Tuesday, April 30, 2013

The Age of Innocence

Edith Wharton has yet to disappoint me!  I loved Ethan Frome, a beautiful tragedy about snowy New England that made quite an impression on me.  So I was eager to read a full-length novel by Wharton, since Ethan Frome is really more of a novella.  The Age of Innocence is rich with layers of relationships, social critique, and class divisions, as well as an abundance of character development.

The protagonist of the story is Newland Archer, who lives on the Upper East Side of New York City in the late 1800s.  At the beginning of the novel, he is the embodiment of upper class society, making all of his life decisions to reflect the image of a beautiful, successful man.  He has proposed to May Welland, often described as being the "Helen of Troy" in the room with her magnetic beauty.  He is employed as a lawyer, though he exerts minimal effort in his position, as is proper in his circumstances.  He is fluent in all the hidden codes and meanings within his society and has perfected them.  Naturally, the plot must thicken, and so he falls in love with a woman who is deemed socially inappropriate in his society.

In all honesty, if I were reading this plot summary, I would crinkle my nose and avoid the book.  I mean, we've heard this story line a thousand times, haven't we?  Star-crossed lovers from different social classes fall in love despite the disapproval of their families.  Hell, that's even the plot of Titanic.  However, Wharton brilliantly undercuts her novel with a subtle but throbbing critique.  She uses her language brilliantly, with descriptions both humorous and tragic.  Without stating it directly, she shows us the foolishness of their chatter, their clothing, their events, and their lives.  Eventually, Newland's eyes are opened to the inane hypocrisy that we have been able to see all along, but he cannot escape it.

While immersing themselves in Wharton's New York City, readers might be inclined to wonder about the frivolity in their own lives.  How do we spend our time?  How do we spend our money?  What do we worry about?  Why do we worry so much?  I did not like this novel because I was captivated by the romantic relationship.  In fact, their relationship is erratic at best, with few swells of joy and connection.  Instead, I liked the social commentary and rich descriptions.  I enjoyed watching each of the characters change, because several of them did experience drastic transitions in their attitudes, actions, and self-awareness. And the ending had all of the ambiguity of a good Henry James novel.  Left in a climax of emotion, I stared at the book in my hands, willing it to give me a few more pages, with a sound of dismay escaping my lips.  Yet for this reason, I couldn't imagine a better ending.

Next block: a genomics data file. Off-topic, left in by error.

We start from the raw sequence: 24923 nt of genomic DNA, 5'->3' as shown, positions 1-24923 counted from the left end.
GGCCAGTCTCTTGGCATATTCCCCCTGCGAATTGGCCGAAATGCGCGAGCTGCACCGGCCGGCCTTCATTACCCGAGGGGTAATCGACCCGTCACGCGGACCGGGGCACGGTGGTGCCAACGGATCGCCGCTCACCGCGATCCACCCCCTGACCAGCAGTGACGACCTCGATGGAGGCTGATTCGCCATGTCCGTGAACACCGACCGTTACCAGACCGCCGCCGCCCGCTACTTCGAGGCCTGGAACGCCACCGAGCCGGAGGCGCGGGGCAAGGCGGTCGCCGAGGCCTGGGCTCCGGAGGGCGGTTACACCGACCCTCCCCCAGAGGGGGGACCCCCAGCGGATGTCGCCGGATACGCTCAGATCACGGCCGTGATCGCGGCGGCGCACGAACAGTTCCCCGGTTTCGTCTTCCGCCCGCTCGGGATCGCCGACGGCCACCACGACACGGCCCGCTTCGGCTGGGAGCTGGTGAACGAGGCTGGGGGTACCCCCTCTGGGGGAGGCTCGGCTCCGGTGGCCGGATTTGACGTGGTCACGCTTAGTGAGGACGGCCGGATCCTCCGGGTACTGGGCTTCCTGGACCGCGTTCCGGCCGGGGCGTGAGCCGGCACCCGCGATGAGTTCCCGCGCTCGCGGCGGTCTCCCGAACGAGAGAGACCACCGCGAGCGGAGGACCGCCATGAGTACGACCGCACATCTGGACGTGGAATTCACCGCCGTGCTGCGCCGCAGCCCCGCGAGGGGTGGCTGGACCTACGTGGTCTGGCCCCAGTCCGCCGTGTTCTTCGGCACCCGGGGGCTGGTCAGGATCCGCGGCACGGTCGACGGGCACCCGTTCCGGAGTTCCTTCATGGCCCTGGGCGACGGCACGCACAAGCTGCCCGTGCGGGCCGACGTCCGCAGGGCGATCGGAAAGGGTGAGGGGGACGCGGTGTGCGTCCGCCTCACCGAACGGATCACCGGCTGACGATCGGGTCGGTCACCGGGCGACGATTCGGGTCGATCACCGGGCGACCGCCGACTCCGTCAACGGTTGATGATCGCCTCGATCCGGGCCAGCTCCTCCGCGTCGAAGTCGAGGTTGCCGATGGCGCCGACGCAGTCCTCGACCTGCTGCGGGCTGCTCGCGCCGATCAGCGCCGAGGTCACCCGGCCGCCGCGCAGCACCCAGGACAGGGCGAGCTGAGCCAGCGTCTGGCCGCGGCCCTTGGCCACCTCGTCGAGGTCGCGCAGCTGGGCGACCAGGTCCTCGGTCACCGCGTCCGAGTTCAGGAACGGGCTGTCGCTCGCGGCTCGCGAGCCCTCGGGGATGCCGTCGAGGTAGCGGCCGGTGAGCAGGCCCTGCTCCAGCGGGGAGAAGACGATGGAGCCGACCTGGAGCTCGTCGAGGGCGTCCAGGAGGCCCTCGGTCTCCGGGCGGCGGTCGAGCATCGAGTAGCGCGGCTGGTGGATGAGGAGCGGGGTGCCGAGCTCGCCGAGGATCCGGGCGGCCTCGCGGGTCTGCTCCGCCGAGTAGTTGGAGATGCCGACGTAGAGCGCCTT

I always do a bit of research before I write about the books I've read, so I have only just discovered that Edith Wharton earned a Pulitzer Prize for this novel.  Moreover, this was the first time a woman had ever won a Pulitzer.  I can't help but pause and appreciate this accomplishment, as well as the example she set for future female authors.  This novel has all the wit and gossip of a Jane Austen novel, and yet it is stuffed with an undercurrent of irony and embedded social critique.  I'm sure Wharton wanted to entertain her readers with this story, but I think she had more desire to pull the wool from before their eyes.  By design, she didn't write it so that young girls could hold the romance in their hearts and dream of their own Newland Archer.  On the other hand, she makes us aware of the decisions we make in our lives that set our path in motion and affect those around us.  And she does it beautifully.

Monday, April 15, 2013

Green Hills of Africa

“Your first seeing of a country is a very valuable one.  Probably more valuable to yourself than to any one else, is the hell of it.  But you ought to always write it to try to get it stated.  No matter what you do with it.”